Growing Up Queer & Coming Out

I wasn’t someone who has known they were gay since they were five. I started questioning my sexuality when I was in middle school, but even then I pushed the thoughts out of my mind, and just “knew I was straight.” Looking back on younger me, I’m giving her the biggest eye roll ever.

I remember the first time I ever heard about gay people. I was watching the TLC show Bringing Home Baby, and I was around 4 or 5 years old. There was a lesbian couple on this episode and one of them was pregnant through IVF. I can vividly remember one woman saying, ” I am so happy I married my best friend.” Immediately a light bulb went off in my head, I can marry a girl? Technically you couldn’t “legally” get married then, but that’s beside the point.  I made a life plan (at five years old) to marry a girl (since all my best friends were girls) if I “couldn’t find” a boy to marry.

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Now this should have been a huge alarm going off that I was gay. But even when I thought about it at twelve or thirteen, I made excuses about how “it was normal for little kids to want to marry their best friends.” Fast forward my spring semester of freshman year, and my fall semester of sophomore year, all I could think about was the possibility of being a lesbian. I accepted that I was in fact gay in late summer/early fall of 2015, and then came out to my parents and sister on October 25, 2015.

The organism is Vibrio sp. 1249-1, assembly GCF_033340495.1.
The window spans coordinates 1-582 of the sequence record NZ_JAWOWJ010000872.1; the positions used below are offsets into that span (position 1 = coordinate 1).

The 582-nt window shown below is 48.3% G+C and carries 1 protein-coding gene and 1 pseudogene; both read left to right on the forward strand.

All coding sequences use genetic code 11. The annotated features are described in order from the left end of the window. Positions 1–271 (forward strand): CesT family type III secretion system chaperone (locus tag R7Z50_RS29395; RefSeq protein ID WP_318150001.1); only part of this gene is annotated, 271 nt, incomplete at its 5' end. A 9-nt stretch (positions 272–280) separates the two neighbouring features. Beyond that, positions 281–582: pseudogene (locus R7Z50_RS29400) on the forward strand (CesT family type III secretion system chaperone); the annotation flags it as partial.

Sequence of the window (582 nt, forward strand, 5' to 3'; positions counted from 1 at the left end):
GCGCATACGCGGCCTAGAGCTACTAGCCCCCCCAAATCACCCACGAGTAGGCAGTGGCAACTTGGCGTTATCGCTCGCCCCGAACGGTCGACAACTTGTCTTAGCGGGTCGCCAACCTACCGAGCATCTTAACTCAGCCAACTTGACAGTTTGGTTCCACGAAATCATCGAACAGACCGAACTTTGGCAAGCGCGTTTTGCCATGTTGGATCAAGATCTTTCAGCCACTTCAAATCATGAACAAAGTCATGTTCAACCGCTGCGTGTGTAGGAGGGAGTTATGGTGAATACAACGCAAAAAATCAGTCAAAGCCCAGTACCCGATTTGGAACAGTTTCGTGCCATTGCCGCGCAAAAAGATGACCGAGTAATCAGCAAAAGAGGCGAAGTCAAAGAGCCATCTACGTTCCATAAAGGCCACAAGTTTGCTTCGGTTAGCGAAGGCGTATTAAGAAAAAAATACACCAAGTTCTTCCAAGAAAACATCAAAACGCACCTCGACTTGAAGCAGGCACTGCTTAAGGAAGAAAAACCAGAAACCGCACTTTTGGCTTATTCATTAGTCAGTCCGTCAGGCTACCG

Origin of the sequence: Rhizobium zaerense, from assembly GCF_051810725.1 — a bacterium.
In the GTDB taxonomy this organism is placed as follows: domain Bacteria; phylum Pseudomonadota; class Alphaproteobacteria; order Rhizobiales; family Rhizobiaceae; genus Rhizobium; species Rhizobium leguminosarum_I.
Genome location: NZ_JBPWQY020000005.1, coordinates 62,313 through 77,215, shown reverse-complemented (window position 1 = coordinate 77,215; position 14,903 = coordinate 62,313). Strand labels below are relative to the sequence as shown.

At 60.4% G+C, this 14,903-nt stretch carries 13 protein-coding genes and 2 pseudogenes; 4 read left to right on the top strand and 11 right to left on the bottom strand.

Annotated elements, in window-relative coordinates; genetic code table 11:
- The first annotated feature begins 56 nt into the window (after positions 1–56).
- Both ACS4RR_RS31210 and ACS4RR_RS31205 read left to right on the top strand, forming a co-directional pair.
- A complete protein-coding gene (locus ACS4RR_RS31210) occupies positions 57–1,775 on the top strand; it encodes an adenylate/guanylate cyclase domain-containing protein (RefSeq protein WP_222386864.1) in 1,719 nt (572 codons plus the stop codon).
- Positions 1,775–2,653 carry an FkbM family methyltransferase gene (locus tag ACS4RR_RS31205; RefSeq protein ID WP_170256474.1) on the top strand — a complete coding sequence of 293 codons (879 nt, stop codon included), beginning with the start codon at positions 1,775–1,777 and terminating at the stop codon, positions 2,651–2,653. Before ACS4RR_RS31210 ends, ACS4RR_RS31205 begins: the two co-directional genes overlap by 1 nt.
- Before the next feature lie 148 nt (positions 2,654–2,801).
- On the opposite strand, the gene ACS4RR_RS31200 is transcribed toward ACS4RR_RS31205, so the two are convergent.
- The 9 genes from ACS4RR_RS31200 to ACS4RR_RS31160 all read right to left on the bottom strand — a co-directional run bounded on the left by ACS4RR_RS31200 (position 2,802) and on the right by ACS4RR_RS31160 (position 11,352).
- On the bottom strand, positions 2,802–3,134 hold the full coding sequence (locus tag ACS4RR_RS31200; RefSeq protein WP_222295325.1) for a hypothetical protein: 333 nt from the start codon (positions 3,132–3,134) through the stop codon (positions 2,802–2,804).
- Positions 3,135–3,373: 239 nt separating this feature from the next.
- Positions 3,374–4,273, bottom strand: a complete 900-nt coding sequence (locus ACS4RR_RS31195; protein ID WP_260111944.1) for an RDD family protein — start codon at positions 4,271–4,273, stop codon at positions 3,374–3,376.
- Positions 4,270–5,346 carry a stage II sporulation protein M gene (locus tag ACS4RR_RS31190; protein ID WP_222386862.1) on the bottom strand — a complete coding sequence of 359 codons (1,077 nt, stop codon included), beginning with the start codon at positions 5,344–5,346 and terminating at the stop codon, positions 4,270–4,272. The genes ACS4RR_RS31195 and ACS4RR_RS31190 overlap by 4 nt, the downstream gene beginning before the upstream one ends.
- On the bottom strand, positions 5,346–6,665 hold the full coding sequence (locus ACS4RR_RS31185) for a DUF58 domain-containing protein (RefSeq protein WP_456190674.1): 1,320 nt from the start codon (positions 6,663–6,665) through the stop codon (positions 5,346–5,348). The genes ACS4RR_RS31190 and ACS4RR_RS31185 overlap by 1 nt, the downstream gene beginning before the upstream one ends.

I knew my parents weren’t going to care, and would love me anyway, but I was terrified. Both my parents are pretty liberal, so I knew I shouldn’t be worried, but we are a very religious family. My dad went to seminary and was a preacher for most of my childhood, and my mom’s father was also a preacher. I had heard so may horror stories of kids getting kicked out because they came out to their religious parents I began to wonder, what if that happens to me?

I felt sick to my stomach every time I would see my parents when I hadn’t come out yet. I wanted to do it really casually, because I don’t think me being gay should be a big deal, but that’s not what happened. I ended up saying to my mom, “I need to tell you something,”  and then sitting there shaking and crying in utter fear for ten minutes before I spoke again. This was exactly how I did not want to do it, but in the long run it doesn’t really matter.

Coming out has made me feel so much more free. It’s only been a little over a year since I told my parents, and i already feel so much more comfortable with myself. The best decision I made when pertaining to telling my parents – or anyone for that matter, was waiting until I had fully executed myself. I think that if I had come out when I was still questioning my sexuality, and didn’t know if I was bisexual or gay or something else, it would have been a lot harder. If I could give someone one piece of advice when coming out as anything, it would be to accept yourself first, and to be open with your feelings. The second part isn’t something that comes naturally to me. I’m someone who keeps most things to myself, but I think when coming out it’s important to be open and honest.